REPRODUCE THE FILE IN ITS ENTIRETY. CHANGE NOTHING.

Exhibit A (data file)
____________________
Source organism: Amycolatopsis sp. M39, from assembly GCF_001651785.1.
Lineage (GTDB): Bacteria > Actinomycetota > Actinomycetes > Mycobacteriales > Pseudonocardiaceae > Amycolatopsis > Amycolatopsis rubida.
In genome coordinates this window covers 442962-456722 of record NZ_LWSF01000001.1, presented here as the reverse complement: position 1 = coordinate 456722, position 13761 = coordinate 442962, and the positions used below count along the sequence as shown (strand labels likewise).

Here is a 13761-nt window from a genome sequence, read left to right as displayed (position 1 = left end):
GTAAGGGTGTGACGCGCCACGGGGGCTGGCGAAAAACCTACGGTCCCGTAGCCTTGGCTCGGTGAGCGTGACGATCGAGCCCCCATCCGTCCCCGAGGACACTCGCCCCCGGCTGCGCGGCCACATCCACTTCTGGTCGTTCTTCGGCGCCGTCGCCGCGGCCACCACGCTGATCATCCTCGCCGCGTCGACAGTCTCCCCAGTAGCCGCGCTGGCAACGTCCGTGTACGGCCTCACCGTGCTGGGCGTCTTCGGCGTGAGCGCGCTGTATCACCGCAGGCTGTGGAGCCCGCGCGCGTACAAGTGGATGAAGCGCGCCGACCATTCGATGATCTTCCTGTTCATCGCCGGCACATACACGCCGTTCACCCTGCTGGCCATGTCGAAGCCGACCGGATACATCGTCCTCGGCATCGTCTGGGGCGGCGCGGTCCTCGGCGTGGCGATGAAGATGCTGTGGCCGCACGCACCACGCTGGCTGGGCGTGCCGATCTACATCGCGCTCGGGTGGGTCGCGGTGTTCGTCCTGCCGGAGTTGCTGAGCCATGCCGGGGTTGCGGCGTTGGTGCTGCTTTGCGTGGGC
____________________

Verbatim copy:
Source organism: Amycolatopsis sp. M39, from assembly GCF_001651785.1.
Lineage (GTDB): Bacteria > Actinomycetota > Actinomycetes > Mycobacteriales > Pseudonocardiaceae > Amycolatopsis > Amycolatopsis rubida.
In genome coordinates this window covers 442962-456722 of record NZ_LWSF01000001.1, presented here as the reverse complement: position 1 = coordinate 456722, position 13761 = coordinate 442962, and the positions used below count along the sequence as shown (strand labels likewise).

Here is a 13761-nt window from a genome sequence, read left to right as displayed (position 1 = left end):
GTAAGGGTGTGACGCGCCACGGGGGCTGGCGAAAAACCTACGGTCCCGTAGCCTTGGCTCGGTGAGCGTGACGATCGAGCCCCCATCCGTCCCCGAGGACACTCGCCCCCGGCTGCGCGGCCACATCCACTTCTGGTCGTTCTTCGGCGCCGTCGCCGCGGCCACCACGCTGATCATCCTCGCCGCGTCGACAGTCTCCCCAGTAGCCGCGCTGGCAACGTCCGTGTACGGCCTCACCGTGCTGGGCGTCTTCGGCGTGAGCGCGCTGTATCACCGCAGGCTGTGGAGCCCGCGCGCGTACAAGTGGATGAAGCGCGCCGACCATTCGATGATCTTCCTGTTCATCGCCGGCACATACACGCCGTTCACCCTGCTGGCCATGTCGAAGCCGACCGGATACATCGTCCTCGGCATCGTCTGGGGCGGCGCGGTCCTCGGCGTGGCGATGAAGATGCTGTGGCCGCACGCACCACGCTGGCTGGGCGTGCCGATCTACATCGCGCTCGGGTGGGTCGCGGTGTTCGTCCTGCCGGAGTTGCTGAGCCATGCCGGGGTTGCGGCGTTGGTGCTGCTTTGCGTGGGC